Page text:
This is why I will never promote myself as a grammar / spelling Nazi. I’m too prone to make my own mistakes and the last thing I want to do is set myself up as better than someone else. I have a lifetime of learning behind me. The lesson? As soon as I get arrogant, I fall flat on my face. Every single time. If that’s not a lesson you’ve ever had to learn – I’m happy for you. But humility is a close companion of mine. If I don’t live that way, humility seeks me out.

If you signed up for the email newsletter and haven’t received it, let me know and I’ll send you a direct link. If you haven’t signed up and would like the latest issue (which gives you links to all of the vignettes), let me know that too and I’ll hook you up.

Be sure to join us on the Facebook Bellingwood page (click HERE). There are contests and conversations, fun and laughter. I love sharing the journey of writing and publishing these stories with you.

One More Day


It’s lonely and needs my attention.

Today … I’m finishing formatting, making last minute changes (because I forgot something in the acknowledgments), building the email newsletter, entertaining the cat (every day … every day), looking for my mind.

Tomorrow … Day off. I will clean up my computer’s desktop – whoa, lots of things build up on there while I’m working on a project. I’m going to watch all of the television shows that have built up over the last couple of weeks, go to the grocery store and post office, sleep late (oh, I do that already), entertain the cat (I’m telling you – he’s relentless) and SEW!

Picture (2)

Who buys 5 pounds of this stuff? Me. Sigh.

I have a pile of material and patterns – and oh, dear heavens, but I bought a five pound bag of recycled fiberfill. Do you know how big a five pound bag of fiberfill is? I didn’t … until it showed up at my door. That is a LOAD of stuffed animals that need to be created.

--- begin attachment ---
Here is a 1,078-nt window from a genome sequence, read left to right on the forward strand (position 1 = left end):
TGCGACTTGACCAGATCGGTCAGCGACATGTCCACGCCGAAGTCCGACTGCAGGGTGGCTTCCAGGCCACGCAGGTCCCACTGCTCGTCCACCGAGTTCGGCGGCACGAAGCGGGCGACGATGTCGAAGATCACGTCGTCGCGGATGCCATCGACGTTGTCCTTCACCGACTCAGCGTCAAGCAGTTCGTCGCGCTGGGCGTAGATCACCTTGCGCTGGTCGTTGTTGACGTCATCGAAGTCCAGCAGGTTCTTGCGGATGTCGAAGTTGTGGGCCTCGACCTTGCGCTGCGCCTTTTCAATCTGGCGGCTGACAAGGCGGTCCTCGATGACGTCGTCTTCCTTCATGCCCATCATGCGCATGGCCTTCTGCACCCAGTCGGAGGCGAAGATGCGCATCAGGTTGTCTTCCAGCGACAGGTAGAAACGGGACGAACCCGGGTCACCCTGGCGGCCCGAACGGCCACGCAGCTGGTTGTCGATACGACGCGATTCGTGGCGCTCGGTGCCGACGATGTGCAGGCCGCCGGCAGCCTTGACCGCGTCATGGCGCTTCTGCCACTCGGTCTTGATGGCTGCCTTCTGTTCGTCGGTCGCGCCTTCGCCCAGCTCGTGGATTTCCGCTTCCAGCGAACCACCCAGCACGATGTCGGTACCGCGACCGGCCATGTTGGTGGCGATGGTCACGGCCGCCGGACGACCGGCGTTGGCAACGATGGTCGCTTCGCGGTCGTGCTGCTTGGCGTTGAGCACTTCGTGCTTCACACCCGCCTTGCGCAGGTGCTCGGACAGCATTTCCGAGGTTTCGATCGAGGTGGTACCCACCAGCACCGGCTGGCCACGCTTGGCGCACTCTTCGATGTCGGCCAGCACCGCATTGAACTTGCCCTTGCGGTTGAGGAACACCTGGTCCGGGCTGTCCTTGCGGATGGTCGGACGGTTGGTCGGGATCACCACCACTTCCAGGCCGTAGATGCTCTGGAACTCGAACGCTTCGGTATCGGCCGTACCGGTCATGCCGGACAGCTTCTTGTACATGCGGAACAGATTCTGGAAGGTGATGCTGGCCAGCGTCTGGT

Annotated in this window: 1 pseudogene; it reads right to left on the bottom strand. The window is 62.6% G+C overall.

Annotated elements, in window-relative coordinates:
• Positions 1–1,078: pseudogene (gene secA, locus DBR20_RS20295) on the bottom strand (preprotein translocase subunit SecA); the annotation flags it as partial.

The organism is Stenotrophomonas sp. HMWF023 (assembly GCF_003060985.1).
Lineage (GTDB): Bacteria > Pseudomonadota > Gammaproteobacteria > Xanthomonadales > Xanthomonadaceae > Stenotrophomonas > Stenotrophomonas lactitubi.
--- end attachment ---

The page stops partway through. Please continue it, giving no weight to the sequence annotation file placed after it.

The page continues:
The funny thing about me looking for a day off … I’ll still be writing. I find that the nights I don’t spend writing aren’t quite as much fun. My brother and I were talking today about how many stories we want to tell and how limited we are by our linear brains and the fact that we only have two hands to type with. With that hanging over me, I have to write.

So … tonight I have plenty of work to complete before release day tomorrow. I can’t wait for you all to get the book in your hands. I love these characters so much and it thrills me that you enjoy hanging out with them.

The cat is sleeping again – it won’t last long, but it does give me a few minutes of breathing space, which I will use to do something productive.

Book 9 – Final Stretch

Book 9 pictureI woke up this … umm … morning (we’ll just call it that, it was a late night of writing – I mean four o’clock in the morning late. Those are my best nights) and realized how close I am to publishing Pages of the Past!

This last week I have been through the manuscript nine times … some quite quickly, some in other crazy ways and one major edit. I printed it out last night after finishing an edit and decided to take the night off. Well … from editing.

The stuffed heart happened. Monsieur Maurice Le Grenouille (that’s French for frog) occurred earlier this week in a moment of insanity. And yes, they’re only in the picture to frustrate you!

Today I read through the book in an entirely different format, knowing that it will be quite different from screen to paper. I take every opportunity to catch as many errors, changes, oddities, etc., as possible, knowing, of course, that something will be missed.

While I’m reading today, my house is going to smell amazing. This last week has been crazy busy and once I start in on a task, it’s hard for me to come up for air. I managed to get to the grocery store on Tuesday. They had a corned beef. My favorite thing, but this little store only carries them once a year. I bought cabbage, carrots and potatoes and since I am alone, didn’t worry about maybe being a day late for the celebration.

Well, it’s now Saturday and all of the vegetables are cut up and in the pot on top of the beef – it’s simmering away. Maybe I should be wearing green – but I’m not Irish, I just love the dish. The best thing is that I won’t have to think about cooking for several days again. Maybe a loaf of homemade bread for sandwiches – that sounds good.